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Ambassador Zhang Jun Stated China's Position on Intermediate-Range Nuclear Forces Treaty at Security Council

2019/08/22

On 22 August 2019, the UN Security Council held an open session on the Intermediate-Range Nuclear Forces Treaty (INF). Ambassador Zhang Jun, Permanent Representative of China to the United Nations, attended the meeting and stated China’s position. The meeting was convened at the request of Russia with the support of China.

Ambassador Zhang said that the INF treaty signed between the United States and the USSR in 1987 is an important treaty on arms control and disarmament. The unilateral withdrawal of the United States from the treaty led to the demise of the treaty, which will have a far-reaching negative impact on global strategic balance and stability, regional security in Europe and Asia as well as international arms control regime. The international community should be clear headed about this impact. With regard to the INF treaty, China has made clear its position on many occasions. It is unacceptable to use China as an excuse for leaving the treaty, and China rejects the baseless accusation by the United States.

Ambassador Zhang said that prior to its official withdrawal from the INF treaty, the United States already announced its plan to accelerate the development and deployment of intermediate range missiles. Lately, it conducted a test launch of land-based cruise missile. China strongly urges the relevant country to take a highly responsible attitude, exercise restraint and earnestly preserve the existing arms control regime in an effort to safeguard global strategic balance and stability and international and regional peace and security. This is the shared message from the international community.

Ambassador Zhang said that multilateralism is the effective means to address common challenges. All countries should resolutely safeguard the international order with international law and the purposes and principles of the UN Charter at its core, embrace a concept of common, comprehensive, cooperative and sustainable security, fully respect the legitimate security concerns of all countries, work hard for a peaceful and stable international security environment and promote a community of a shared future for mankind.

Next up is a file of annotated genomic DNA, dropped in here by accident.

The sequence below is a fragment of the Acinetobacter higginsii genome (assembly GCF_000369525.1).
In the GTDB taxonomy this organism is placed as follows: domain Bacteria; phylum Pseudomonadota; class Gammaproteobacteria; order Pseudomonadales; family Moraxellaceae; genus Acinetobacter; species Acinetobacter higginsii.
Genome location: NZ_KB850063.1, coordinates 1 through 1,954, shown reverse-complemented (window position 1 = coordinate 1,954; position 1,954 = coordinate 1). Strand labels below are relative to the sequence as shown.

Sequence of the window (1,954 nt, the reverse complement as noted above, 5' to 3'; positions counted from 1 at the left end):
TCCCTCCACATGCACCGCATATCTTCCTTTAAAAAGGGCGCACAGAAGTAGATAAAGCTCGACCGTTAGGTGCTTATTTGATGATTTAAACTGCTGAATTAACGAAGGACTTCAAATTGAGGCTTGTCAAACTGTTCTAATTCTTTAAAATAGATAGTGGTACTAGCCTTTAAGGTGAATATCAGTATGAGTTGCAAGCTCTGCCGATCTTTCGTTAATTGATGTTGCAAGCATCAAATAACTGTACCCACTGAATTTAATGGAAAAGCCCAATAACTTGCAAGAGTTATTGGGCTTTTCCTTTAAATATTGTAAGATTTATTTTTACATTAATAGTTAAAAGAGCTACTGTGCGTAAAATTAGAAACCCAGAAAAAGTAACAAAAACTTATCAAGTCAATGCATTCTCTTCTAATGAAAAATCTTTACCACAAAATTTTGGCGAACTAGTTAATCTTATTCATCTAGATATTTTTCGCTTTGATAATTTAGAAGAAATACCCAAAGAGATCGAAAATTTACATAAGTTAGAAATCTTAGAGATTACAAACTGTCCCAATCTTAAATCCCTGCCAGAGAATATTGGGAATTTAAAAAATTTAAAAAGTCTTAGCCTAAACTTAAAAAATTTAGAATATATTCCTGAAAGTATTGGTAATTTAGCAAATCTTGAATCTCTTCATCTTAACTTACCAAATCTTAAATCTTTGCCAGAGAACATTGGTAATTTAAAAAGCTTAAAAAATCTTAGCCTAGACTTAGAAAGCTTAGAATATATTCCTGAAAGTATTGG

Ambassador Zhang said that China unswervingly pursues a national defense policy that is defensive in nature. China’s nuclear strategy for self-defense is completely transparent and its nuclear policy is highly responsible. China’s nuclear arsenal is extremely limited in scale, and poses no threat to international peace and security. For decades, China has actively participated in arms control consultations and negotiations under multilateral mechanisms and frameworks including those of the United Nations and Conference on Disarmament. China opposes arms race and works to safeguard global strategic balance and stability. Moving forward, China will continue to firmly uphold multilateralism, and actively participate in multilateral arms control processes to contribute to the maintenance of international peace and security.

In response to the US unwarranted criticism of China’s development of intermediate range missiles, Ambassador Zhang emphasized that the US withdrawal from INF is yet another act of unilateralism and escape from international obligations by the United States. It is aimed at relieving restrictions and seeking absolute military advantage. China pursues a national defense policy that is defensive nature. China’s land-based intermediate range missiles are all deployed within the Chinese territory. It is for defense purposes and poses no threat to any country. China firmly opposes US deployment of intermediate range missiles in the Asia-Pacific and urges the United States to be cool-headed and exercise restraint.

Regarding the US claim that China should join the United States and Russia in arms control negotiation, Ambassador Zhang stressed that for any arms control negotiation, it is imperative to fully consider the overall military capabilities of countries and follow the principle of “undiminished security for all”, a basic principle of international arms control. China has repeatedly stated its position on the so-called arms control negotiation with the United States and Russia. China has no interest and will not be part of it.

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